Scientists have used a three GeV synchrotron radiation facility to visualize an interaction between gluten and T-cells in the human immune system, providing insight into how celiac disease is triggered. And it will lead to a vaccine, they believe.
An increasingly diagnosed chronic inflammatory disorder, celiac disease affects the digestive process of the small intestine. When a person with celiac disease consumes gluten, a protein found in wheat, rye and barley, their immune system triggers T-cells to fight the offending proteins, which damages the small intestine and inhibits absorption of important nutrients into the body. There are no treatments, apart from making sure to eat no foods with gluten.
About half the population is genetically susceptible to celiac disease because they carry the immune response genes HLA-DQ2 or HLA-DQ8. One in 20 people who carry HLA-DQ2 and about one in 150 who have HLA-DQ8 may develop celiac disease, but people with other versions of the HLA-DQ genes will not.
The researchers used the Australian Synchrotron to visually determine how T-cells of the immune system interact with gluten. Unlike an accelerator such as the LHC, the Australian Synchroton is a light source rather than a collider, making it ideal for the new study. The end goal of the project is to produce a treatment which allows celiac sufferers to resume a normal diet.
Knowing which genes were likely to be risk factors but now what variables determined celiac disease led researchers Drs. Hugh Reid and Professor Jamie Rossjohn of Monash University, Professor Frits Koning of the University of Leiden and Dr. Bob Anderson of biotechnology company ImmusanT Inc., to examine how the immune system senses gluten. They believe they have found an important breakthrough.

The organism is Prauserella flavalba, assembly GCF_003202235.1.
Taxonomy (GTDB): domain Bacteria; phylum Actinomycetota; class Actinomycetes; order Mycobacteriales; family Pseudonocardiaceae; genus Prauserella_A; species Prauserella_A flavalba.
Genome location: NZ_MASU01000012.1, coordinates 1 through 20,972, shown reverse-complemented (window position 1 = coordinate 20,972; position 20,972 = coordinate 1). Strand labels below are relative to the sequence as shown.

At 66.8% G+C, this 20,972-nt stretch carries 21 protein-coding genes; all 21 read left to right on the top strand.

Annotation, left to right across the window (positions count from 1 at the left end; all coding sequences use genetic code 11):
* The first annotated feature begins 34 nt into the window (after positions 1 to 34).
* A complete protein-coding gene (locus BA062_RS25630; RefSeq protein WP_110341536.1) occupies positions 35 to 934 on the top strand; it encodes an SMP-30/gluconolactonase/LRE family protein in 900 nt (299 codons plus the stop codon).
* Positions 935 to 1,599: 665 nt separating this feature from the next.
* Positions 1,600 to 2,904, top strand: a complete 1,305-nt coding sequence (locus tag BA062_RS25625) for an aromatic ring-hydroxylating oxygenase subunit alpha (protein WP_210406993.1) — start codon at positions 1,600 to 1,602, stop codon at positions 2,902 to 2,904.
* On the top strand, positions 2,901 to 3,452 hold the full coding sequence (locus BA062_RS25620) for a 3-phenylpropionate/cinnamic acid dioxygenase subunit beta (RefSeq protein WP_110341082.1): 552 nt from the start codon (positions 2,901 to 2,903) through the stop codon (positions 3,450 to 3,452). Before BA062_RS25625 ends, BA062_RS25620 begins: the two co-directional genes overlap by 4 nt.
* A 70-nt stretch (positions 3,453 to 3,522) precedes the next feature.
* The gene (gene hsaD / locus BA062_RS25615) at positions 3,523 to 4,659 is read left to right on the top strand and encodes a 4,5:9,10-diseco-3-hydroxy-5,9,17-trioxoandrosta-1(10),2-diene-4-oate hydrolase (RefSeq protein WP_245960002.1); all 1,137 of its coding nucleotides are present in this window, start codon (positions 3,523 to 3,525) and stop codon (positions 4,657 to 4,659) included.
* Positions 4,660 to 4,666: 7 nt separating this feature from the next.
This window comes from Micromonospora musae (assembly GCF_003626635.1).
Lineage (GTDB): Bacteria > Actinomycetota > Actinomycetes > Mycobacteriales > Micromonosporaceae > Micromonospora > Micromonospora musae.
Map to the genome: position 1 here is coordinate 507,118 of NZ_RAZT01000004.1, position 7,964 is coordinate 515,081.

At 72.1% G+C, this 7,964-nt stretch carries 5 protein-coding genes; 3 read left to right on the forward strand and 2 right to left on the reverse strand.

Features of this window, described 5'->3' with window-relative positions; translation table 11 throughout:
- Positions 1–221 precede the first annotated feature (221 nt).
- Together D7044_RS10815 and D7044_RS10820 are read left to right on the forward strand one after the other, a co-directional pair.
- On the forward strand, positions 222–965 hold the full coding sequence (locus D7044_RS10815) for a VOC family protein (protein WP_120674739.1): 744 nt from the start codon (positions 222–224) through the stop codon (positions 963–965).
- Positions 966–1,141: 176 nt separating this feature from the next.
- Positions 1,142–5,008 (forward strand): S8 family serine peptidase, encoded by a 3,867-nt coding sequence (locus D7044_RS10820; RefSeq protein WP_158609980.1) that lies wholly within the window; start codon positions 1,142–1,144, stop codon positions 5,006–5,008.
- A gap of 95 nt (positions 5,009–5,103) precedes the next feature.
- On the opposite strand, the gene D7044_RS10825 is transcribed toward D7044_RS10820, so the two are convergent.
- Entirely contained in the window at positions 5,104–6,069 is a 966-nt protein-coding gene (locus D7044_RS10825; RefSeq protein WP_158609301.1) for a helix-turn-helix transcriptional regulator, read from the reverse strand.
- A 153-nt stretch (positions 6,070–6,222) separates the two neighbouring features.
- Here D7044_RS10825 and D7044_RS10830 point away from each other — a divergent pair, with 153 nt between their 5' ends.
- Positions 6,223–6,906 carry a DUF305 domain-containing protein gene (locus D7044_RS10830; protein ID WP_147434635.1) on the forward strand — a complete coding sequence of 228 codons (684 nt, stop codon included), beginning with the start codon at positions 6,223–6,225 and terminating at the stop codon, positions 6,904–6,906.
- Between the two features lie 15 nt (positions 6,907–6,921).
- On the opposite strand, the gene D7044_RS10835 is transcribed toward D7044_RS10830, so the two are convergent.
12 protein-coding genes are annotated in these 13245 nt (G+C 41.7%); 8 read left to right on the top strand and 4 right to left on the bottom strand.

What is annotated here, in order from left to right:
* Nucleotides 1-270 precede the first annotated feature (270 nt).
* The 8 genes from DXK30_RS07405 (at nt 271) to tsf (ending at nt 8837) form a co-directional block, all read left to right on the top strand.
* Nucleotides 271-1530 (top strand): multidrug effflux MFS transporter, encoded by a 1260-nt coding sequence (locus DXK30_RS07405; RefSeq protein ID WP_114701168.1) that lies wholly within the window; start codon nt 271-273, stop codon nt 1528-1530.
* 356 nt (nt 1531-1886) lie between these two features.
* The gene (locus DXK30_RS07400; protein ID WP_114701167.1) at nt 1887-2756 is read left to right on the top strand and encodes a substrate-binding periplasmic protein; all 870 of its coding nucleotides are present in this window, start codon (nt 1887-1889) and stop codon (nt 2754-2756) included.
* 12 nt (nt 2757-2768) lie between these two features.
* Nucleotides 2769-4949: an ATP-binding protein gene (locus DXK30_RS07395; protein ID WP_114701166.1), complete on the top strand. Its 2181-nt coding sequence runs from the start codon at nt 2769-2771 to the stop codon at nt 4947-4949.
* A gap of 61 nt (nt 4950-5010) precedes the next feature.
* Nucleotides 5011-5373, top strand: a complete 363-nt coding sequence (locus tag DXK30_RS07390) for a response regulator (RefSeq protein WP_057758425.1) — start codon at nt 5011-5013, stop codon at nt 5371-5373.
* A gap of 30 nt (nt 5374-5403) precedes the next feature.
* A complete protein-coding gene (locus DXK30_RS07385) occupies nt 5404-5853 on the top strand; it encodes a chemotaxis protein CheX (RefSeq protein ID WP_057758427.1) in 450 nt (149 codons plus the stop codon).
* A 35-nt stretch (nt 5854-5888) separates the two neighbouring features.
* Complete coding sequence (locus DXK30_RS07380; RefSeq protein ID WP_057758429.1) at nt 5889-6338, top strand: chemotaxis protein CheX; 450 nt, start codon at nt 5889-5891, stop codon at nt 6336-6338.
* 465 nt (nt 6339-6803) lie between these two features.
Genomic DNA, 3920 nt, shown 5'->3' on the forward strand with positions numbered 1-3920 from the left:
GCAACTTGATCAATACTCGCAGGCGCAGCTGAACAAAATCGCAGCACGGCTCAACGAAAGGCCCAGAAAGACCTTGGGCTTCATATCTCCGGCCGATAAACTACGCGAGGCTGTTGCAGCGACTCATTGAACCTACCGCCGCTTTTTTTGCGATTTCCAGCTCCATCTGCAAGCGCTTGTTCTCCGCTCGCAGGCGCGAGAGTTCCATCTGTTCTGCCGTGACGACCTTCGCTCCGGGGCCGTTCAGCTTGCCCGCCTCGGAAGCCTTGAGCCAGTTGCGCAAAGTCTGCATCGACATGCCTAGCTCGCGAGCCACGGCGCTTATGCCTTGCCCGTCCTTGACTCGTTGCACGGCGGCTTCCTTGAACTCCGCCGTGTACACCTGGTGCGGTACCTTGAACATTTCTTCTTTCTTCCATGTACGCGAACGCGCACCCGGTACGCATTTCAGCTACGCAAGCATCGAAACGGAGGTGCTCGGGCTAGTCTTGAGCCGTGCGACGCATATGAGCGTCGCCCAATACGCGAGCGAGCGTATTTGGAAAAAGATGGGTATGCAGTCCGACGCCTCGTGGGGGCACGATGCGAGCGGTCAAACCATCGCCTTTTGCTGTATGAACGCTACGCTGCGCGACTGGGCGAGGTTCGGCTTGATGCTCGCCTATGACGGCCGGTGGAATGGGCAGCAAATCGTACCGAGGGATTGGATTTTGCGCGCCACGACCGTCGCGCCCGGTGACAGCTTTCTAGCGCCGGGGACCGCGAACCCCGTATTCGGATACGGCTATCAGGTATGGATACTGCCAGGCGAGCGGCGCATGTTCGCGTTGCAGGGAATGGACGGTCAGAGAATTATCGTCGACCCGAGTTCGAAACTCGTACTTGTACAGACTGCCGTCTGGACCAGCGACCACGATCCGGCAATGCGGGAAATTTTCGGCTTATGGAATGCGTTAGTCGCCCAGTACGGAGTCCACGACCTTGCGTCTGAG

"This is the first time that the intricacies of the interaction between gluten and two proteins that initiate immune responses have been visualised at a sub-molecular level," Reid said.
ImmusanT is developing a blood test and a therapeutic vaccine, Nexvax2®, for patients with celiac disease who carry the gene HLA-DQ2. It is intended to restore immune tolerance for gluten and thus allow patients to again include gluten in their diet. Future studies will investigate whether T-cell activation by gluten in patients with HLA-DQ2 follows similar principles as observed in this study that focused on HLA DQ8 mediated celiac disease.
Anderson, Chief Scientific Officer at ImmusanT, says the research presents a unique opportunity.
"Because we now know the gluten peptides responsible for coeliac disease, we can interrogate the molecular events leading to a self-destructive immune response."
Research published in Immunity
- PHYSICAL SCIENCES
- EARTH SCIENCES
- LIFE SCIENCES
- SOCIAL SCIENCES
Subscribe to the newsletter
Stay in touch with the scientific world!
Know Science And Want To Write?
- The Enemy Of Archaeology Is Not People, It's Salt
- Science Graduates Are Not Good At Math – But Why?
- The Glaciers Of Mars
- The Origin Of Neptune And Uranus
- Nordic Seas Saline - It's The Gulfsream, Not The Melting Arctic
- Donate To Sense About Science!
- Depression Surveys Linked To Unnecessary Antidepressant Prescriptions
- "I appreciate the article, but I would have preferred a less overstated title. Yes, salt is an issue..."
- "Yep, lots of 'feel' to it. I rate that over technical playing, but acknowledge that a combination..."
- "Currently I'm plasticising my brain at the gym - training myself to correct my posture before I..."
- "I find it very strange that most studies about epigenetic effects are about stress, hardship and..."
- "30% of bats are also fruit, seed and flower nectar eaters, so they also probably have good reason..."
- High-dose vitamin D for ICU patients who are vitamin D deficient does not improve outcomes
- New study finds university health schools' use of holistic admissions has positive impact
- Gut bacteria promote obesity in mice
- Endoscopists recommend frequent colonoscopies, leading to its overuse
- Chinese scientists unveil liquid phase 3-D printing method using low melting metal alloy ink